The black swan in the library with a candlestick

Matt Taibibi on that windbag with one idea, Thomas Friedman.

“The folksiness will irk some critics … But criticizing Friedman for humanizing and boiling down big topics is like complaining that Mick Jagger used sex to sell songs: It is what he does well.” –John Micklethwait, review of Thank You for Being Late, in The New York Times

With apologies to Mr. Micklethwait, the hands that typed these lines implying Thomas Friedman is a Mick Jagger of letters should be chopped off and mailed to the singer’s doorstep in penance. Mick Jagger could excite the world in one note, while Thomas Friedman needs 461 pages to say, “Shit happens.”

It is what he does; it is not what he does well.

We will remember Friedman for interviewing 76 percent of the world’s taxi drivers, for predicting “the next six months will be critical” on 14 occasions over two and a half years (birthing the neologism, “the Friedman unit“), and for his unmatched, God-given ability to write nonsensical metaphors, like his classic “rule of holes”: “When you’re in one, stop digging. When you’re in three, bring a lot of shovels.”

He tries too hard, and it’s incredibly grating. Friedman gets on my nerves so badly I can’t read him.

For nearly two decades now, Friedman has been telling us that something big is happening, technology is growing at a rate beyond the ability of humans to adapt (this is where the part about noticing everyone has a cell phone comes in), and that we have to stop doing things the old way and take a brave step into the future.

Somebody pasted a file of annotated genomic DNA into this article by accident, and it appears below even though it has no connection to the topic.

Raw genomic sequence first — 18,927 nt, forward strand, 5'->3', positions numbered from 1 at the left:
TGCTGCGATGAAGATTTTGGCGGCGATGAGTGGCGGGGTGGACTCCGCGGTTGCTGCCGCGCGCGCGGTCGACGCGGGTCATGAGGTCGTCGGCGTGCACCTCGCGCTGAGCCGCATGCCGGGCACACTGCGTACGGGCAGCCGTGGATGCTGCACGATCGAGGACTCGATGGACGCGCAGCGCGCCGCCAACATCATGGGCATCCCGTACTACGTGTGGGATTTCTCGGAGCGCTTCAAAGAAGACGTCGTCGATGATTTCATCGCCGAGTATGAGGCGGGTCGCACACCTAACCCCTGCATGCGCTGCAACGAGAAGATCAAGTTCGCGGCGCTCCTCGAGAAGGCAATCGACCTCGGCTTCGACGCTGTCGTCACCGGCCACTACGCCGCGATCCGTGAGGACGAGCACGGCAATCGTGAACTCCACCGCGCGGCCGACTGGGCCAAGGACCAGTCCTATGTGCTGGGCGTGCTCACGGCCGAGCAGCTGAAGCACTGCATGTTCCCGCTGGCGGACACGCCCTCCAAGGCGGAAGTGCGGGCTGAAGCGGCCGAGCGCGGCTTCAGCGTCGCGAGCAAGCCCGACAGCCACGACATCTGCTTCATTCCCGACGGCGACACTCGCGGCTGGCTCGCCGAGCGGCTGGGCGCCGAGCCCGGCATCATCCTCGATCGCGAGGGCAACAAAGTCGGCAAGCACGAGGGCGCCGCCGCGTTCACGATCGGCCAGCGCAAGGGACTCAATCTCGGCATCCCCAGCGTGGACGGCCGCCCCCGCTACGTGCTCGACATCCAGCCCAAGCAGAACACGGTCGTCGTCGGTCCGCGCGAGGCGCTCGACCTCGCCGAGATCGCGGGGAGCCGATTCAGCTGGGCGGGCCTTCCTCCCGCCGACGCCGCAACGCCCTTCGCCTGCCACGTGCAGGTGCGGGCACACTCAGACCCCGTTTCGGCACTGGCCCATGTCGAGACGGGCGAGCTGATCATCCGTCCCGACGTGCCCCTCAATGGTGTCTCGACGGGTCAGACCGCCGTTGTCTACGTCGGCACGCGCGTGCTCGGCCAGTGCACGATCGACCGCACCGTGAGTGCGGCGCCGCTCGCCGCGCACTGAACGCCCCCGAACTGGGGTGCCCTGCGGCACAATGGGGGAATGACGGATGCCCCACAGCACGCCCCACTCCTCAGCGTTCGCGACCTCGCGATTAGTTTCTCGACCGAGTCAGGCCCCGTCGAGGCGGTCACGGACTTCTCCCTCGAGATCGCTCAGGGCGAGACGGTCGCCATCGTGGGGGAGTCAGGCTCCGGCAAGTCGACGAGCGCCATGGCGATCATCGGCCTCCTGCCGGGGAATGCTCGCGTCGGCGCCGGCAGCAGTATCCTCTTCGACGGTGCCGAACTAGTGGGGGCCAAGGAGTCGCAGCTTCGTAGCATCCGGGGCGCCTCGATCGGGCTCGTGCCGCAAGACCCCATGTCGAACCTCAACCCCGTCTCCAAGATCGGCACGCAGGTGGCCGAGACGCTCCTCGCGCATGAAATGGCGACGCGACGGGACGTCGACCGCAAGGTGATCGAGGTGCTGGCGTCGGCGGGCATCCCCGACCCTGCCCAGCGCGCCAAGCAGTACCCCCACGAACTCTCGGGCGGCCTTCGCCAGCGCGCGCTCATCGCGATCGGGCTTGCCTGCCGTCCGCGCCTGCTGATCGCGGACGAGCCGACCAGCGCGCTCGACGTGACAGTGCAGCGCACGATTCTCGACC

He wrote this column so many times that even four years ago – eight Friedman units – Hamilton Nolan wrote a piece in Gawker titled “Thomas Friedman writes his only column again” (Friedman’s “only column” has by now outlived hundreds of media outlets, Gawker and my own New York Press among them)…

A very conservative guess is that Friedman has written this column at least a hundred times. Maybe 200. Maybe more.

And he’s written all of them badly, I’ll wager.

Take the chapter about Mother Nature, which opens with a story about a day in July, 2015 when the heat index in southern Iran reached 163 degrees. That news item gives the author an opening to introduce the concept of a “black elephant,” an ominous (if you know Friedman) term apparently explained to him by environmentalist Adam Sweidan:

“[It is] a cross between a ‘black swan’ – a rare, low-probability, unanticipated event with enormous ramifications – and ‘the elephant in the room’: a problem that is widely visible to everyone, yet that no one wants to address, even though we absolutely know that one day it will have vast, black-swan-like consequences.”

You would think he could just say, “The climate change problem is a cross between a black swan and the elephant in the room – or, as I like to call it, a Black Elephant.”

You would if you didn’t know he’s Thomas Friedman.

Read the whole thing.

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